The portrayal of same—sex relationships in 20th century Indian literature has been characterized, most frequently, by ambiguity or by an incipient homophobia. Critical responses to Ismat Chugtai’s Lihaaf and Ugra’s collection of short stories Chocolate, in the past, indicate the extent of cultural resistance to the acceptance of a reality which was generally relegated to a subterranean level of consciousness or represented as being perverse and unnatural. However, gay, bisexual and transgender communities in India are no longer invisible. They are emerging from the closet and asserting their rights to an individual, alternate sexual and literary space. The evolution of gay print media in the past few decades, the existence of magazines like Bombay Dost and Pravartak and the works of writers such as Firdaus Kanga, point to an increasingly confident assertion of identity and readiness to acknowledge an alternate sexuality. R. Raj Rao’s short stories, plays and, most recently,; his novel The Boyfriend represent a significant contribution to the nascent genre of gay writing in India. The novel initially attracts attention because of its unusual thematic content and its portrayal of the thriving gay culture which exists on the fringes of life in a metropolis like Bombay.
Its uninhibited representation of the physical relationship between the journalist Yudi and the young dalit, Milind, has shock value but also holds the readers’ attention because of the laconic and self deprecating attitude of the main protagonist. The association between the two totally dissimilar men reveals the manner in which such bonds frequently transgress boundaries of caste, class and even culture.
Thus despite Yudi’s evident infatuation with his young acquaintance, there are a significant number of moments when Milind’s origins impinge on his consciousness and offend his upper class sensibilities. As the two prepare to leave for a holiday Yudi notices the frayed, edges of Milind’s rucksack and tells him rather brusquely, ‘They betray your lower middle-class origins’. Milind’s unabashed response, ‘Come, buy me a brand new VIP suitcase. Hurry up, hurry up’ reveals his innate resilience as well an unapologetic readiness to derive financial benefit from the association. The depiction of the relationship constitutes a candid and ironic acknowledgement of those physical and emotional compulsions which necessarily dictate individual choices and impact relationships which differ from the social norm.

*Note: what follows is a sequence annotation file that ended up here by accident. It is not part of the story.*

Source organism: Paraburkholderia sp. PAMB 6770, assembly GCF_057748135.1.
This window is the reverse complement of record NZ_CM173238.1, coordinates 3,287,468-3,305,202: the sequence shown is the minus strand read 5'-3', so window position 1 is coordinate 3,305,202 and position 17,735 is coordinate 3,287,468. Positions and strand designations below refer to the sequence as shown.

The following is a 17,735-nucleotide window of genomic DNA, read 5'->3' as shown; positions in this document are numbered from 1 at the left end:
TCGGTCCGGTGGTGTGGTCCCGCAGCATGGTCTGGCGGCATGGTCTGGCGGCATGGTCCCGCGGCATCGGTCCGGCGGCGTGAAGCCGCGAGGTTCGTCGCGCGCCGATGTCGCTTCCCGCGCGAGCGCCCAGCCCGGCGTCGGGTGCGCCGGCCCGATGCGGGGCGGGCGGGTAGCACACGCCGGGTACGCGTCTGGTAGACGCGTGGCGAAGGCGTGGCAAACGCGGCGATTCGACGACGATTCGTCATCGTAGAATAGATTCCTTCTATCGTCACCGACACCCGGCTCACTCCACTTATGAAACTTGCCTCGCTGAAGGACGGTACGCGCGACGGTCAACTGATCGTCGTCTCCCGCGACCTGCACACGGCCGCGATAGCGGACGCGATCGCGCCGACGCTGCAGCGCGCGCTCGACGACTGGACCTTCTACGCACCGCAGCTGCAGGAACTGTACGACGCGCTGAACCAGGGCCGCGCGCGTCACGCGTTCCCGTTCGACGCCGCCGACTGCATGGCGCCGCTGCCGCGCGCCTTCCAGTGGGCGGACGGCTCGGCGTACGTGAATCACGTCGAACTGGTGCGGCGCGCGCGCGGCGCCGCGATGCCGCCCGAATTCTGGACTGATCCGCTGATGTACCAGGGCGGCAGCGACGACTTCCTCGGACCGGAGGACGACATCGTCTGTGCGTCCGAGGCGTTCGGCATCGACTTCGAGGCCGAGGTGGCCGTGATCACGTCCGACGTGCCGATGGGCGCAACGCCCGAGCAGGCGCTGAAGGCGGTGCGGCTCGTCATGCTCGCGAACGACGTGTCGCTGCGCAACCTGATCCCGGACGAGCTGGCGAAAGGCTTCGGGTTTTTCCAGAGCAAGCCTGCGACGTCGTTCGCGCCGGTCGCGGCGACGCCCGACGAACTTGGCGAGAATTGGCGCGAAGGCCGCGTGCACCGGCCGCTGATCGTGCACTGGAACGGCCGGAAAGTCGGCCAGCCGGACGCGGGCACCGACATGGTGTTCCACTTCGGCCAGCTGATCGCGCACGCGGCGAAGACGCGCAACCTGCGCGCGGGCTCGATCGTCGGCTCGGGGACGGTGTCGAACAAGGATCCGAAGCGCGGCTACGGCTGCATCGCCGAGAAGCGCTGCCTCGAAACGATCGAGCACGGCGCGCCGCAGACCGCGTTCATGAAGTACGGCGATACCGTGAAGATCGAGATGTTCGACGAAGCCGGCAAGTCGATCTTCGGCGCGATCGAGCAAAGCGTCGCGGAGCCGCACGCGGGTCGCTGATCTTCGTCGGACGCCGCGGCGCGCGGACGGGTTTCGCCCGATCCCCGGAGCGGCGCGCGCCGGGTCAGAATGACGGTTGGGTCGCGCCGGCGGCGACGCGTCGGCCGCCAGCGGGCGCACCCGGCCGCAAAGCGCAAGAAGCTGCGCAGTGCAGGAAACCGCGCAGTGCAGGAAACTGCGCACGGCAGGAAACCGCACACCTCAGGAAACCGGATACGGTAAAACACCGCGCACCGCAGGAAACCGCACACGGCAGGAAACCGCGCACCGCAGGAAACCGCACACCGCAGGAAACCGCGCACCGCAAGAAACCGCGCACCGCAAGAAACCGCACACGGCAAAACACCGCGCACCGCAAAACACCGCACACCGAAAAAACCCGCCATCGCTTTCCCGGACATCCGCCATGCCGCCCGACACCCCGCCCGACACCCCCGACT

Milind’s rather confused awareness of his own sexuality and Yudi’s evident emotional reliance on him are depicted without sentimentality. Even their growing attachment is acknowledged with a refreshing degree of wry humour. ‘The mutiny in the gay bar had instilled a new trust in both their hearts. Both felt that the other was his, over whom he had a right, towards whom he had a duty. No mean achievement for a couple who had met in the Churchgate loo.’ Despite this feeling of solidarity and affection it is, however, apparent that Milind’s response to Yudi is loo deeply impacted by economic considerations and by his fear of transgressing recognized parameters of masculinity to represent any significant commitment.
Rao’s portrayal of the little ironies and subterfuges which form a part of Yudi’s existence is excellent and his dry and ironic style prevents Yudi’s one sided obsession from descending to the level of bathos. However, there is a certain superficiality in the delineation of peripheral relationships and characters and Gauri, who is rather inexplicably enamoured of Yudi, remains a flat and uninteresting figure. Her incursions into Yudi’s life appear forced and irrelevant and this inevitably detracts from the impact of a novel which represents a significant attempt to portray alternative sexuality without romanticism or apology.
Ranjana Kaul teaches English at the College of Vocational Studies, Delhi University, Delhi.